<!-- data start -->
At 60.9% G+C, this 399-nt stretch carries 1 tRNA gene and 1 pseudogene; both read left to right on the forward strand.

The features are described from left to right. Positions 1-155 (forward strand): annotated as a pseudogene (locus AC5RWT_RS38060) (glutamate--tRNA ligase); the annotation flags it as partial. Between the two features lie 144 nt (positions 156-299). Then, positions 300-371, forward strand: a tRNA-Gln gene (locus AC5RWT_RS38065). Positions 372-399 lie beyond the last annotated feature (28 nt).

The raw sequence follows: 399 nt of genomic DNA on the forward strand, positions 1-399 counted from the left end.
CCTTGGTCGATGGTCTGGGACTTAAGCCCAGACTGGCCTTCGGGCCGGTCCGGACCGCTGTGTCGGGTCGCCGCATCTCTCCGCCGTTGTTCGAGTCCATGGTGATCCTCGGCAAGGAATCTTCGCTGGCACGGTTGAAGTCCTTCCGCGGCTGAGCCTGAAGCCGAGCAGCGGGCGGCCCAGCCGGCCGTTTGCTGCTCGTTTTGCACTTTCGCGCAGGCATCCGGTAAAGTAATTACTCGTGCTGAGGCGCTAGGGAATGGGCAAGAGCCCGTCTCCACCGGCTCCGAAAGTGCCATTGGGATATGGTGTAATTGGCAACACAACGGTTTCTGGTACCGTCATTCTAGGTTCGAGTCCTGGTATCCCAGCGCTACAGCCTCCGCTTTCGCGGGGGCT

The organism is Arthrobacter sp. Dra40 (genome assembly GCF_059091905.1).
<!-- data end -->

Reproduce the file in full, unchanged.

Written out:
At 60.9% G+C, this 399-nt stretch carries 1 tRNA gene and 1 pseudogene; both read left to right on the forward strand.

The features are described from left to right. Positions 1-155 (forward strand): annotated as a pseudogene (locus AC5RWT_RS38060) (glutamate--tRNA ligase); the annotation flags it as partial. Between the two features lie 144 nt (positions 156-299). Then, positions 300-371, forward strand: a tRNA-Gln gene (locus AC5RWT_RS38065). Positions 372-399 lie beyond the last annotated feature (28 nt).

The raw sequence follows: 399 nt of genomic DNA on the forward strand, positions 1-399 counted from the left end.
CCTTGGTCGATGGTCTGGGACTTAAGCCCAGACTGGCCTTCGGGCCGGTCCGGACCGCTGTGTCGGGTCGCCGCATCTCTCCGCCGTTGTTCGAGTCCATGGTGATCCTCGGCAAGGAATCTTCGCTGGCACGGTTGAAGTCCTTCCGCGGCTGAGCCTGAAGCCGAGCAGCGGGCGGCCCAGCCGGCCGTTTGCTGCTCGTTTTGCACTTTCGCGCAGGCATCCGGTAAAGTAATTACTCGTGCTGAGGCGCTAGGGAATGGGCAAGAGCCCGTCTCCACCGGCTCCGAAAGTGCCATTGGGATATGGTGTAATTGGCAACACAACGGTTTCTGGTACCGTCATTCTAGGTTCGAGTCCTGGTATCCCAGCGCTACAGCCTCCGCTTTCGCGGGGGCT

The organism is Arthrobacter sp. Dra40 (genome assembly GCF_059091905.1).